This is not to suggest that the couple are lazy and not on the ball, although a six week break (from what? Waving at people and cutting ribbons at official engagements?) around Christmas time, holed up in some rich person’s mansion in Canada, suggests that the pair are very fond of themselves. (In Ireland, being overly fond of oneself is seen as a black mark.)
But the rich are different and prone to self-indulgence. That includes clocking up air miles with barely a thought for their carbon footprint.
Rich people simply have to travel by air, a lot, but that’s OK because they’re excellent at setting up charities which, they believe, will ensure good karma.
Harry and Meghan are going to need lots of positivity if they’re to continue to enjoy the trappings to which they are accustomed.
Not for them the life of a penny-pinching freelancer, wondering if dry-cleaning is a tax deductible business expense. (For the record, in the UK, it must be required for work and the dry-cleaned clothes must not be suitable for everyday use.)
As a long term freelancer, I can understand why Harry and Meghan want to break away from their frontline royal roles and all the decorum and imposed control inherent in that life.
There is freedom in freelancing and an absence of people breathing down one’s neck.
To an extent, one can choose one’s work, although, often, one is grateful for a gig, any gig, even if, among freelance hacks like myself, one gets a commission to write advertorial about incontinence pads.
Not that the couple will ever be reduced to such ignominy. As it stands, they’re both very wealthy (Harry is said to have amassed €35 million while Meghan has more than €4 million. But the rich don’t get rich by raiding their capital funds. They like to have an income stream so that they can spend stratospherically.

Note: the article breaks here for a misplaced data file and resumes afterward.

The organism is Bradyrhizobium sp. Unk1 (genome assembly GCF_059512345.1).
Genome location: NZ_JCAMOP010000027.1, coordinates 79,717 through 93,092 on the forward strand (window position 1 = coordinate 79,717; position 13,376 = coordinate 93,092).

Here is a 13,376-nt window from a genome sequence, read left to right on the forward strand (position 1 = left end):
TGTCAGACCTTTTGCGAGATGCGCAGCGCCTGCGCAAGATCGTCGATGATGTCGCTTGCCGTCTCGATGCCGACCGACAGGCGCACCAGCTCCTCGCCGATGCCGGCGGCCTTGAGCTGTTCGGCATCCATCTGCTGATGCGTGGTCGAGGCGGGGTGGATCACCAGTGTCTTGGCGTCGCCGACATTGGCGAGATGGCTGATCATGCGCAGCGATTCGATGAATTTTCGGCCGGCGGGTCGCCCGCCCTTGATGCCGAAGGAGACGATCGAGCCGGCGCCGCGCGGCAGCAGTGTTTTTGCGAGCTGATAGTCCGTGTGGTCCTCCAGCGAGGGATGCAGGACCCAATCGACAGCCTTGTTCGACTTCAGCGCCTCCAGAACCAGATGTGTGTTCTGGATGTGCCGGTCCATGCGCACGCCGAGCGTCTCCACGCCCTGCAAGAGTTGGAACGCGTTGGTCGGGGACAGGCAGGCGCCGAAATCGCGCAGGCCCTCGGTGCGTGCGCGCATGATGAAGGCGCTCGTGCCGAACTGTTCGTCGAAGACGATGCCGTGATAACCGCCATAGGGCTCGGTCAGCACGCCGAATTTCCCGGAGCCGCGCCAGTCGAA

On their new website, Harry and Meghan complain that they have been unable to earn their own money as senior British royals. Doesn’t your heart bleed for them?
In their bold strike at independence, they will forfeit their income from the Sovereign Grant. That’s the hard-earned dosh that UK taxpayers give to the queen every year.
Harry and Meghan haven’t said whether they’ll relinquish the money they get from Prince Charles via his Duchy of Cornwall estate (worth €1.4billion). Either way, the couple won’t starve.
On the contrary, when they launch themselves onto the international celebrity circuit, they can expect to clean up. The top speakers in the globe can command nearly half a million euros for an after-dinner speech.
Apart from being happy (well, not really) for Harry and Meghan that they can trade on their backgrounds and fame, I can’t help but feel that the world is a very unfair place.
It isn’t begrudging to object to the vast sums that famous folk get (you can hardly call it ‘earned’) for imparting mediocre bull in front of a rapt audience at some posh (or bling) dinner.
That they will sometimes address world poverty in their speeches really sticks in the craw.
Meghan will probably be on safer ground, with her interest in feminism. She is no wilting violet but rather a privileged woman who refuses to play the submissive wife of a prince. More power to her, but she’s hardly beating a drum for your average office cleaner, given her money and access.
This is a woman who wants to have her cake and eat it. She will retain her royal title, which will likely result in lucrative gigs.
I don’t want to sound anti-feminist here, but it has struck me from the beginning that getting married to a prince was a good career move for Meghan. (She was ‘only’ being paid approximately €393,000 per annum for starring in US TV drama, Suits.)
The queen’s shock/horror response to Harry and Meghan’s brazen new move is out of all proportion. I mean, come on. What about Prince Andrew and his entanglement with billionaire sex offender, Jeffrey Epstein?
It seems that the only thing ‘Randy Andy’ did wrong was a really bad television interview in which he described himself as being almost too honourable.
Harry and Meghan are just getting away from the stuffy royal family and all its protocol.
The newly freelance couple hope to make money from merchandise. In recent weeks, they have trademarked their Sussex royal brand on more than 100 items, including T-shirts, books and magazines as well as teaching materials.
They have submitted trademark applications for textbooks, footwear, headgear, coats and even pyjamas.
This is another way of saying that they’re now in trade. How common, eh?